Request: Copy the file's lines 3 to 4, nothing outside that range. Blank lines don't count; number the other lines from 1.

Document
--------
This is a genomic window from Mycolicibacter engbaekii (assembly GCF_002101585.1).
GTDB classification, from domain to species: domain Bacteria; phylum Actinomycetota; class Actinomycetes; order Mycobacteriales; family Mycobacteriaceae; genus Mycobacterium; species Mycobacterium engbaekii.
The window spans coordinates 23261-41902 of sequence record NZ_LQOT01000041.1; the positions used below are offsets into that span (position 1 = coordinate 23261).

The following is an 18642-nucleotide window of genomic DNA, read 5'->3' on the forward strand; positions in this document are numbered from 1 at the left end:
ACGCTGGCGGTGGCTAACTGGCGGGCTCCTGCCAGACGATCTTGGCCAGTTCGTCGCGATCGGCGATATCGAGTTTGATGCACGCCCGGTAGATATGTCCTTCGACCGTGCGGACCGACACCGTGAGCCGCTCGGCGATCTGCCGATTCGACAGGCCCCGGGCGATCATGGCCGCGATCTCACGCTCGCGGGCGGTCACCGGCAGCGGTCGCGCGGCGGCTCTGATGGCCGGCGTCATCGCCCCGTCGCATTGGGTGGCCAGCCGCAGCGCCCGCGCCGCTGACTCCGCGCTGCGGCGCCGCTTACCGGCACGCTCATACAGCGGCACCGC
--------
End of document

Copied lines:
The window spans coordinates 23261-41902 of sequence record NZ_LQOT01000041.1; the positions used below are offsets into that span (position 1 = coordinate 23261).

The following is an 18642-nucleotide window of genomic DNA, read 5'->3' on the forward strand; positions in this document are numbered from 1 at the left end: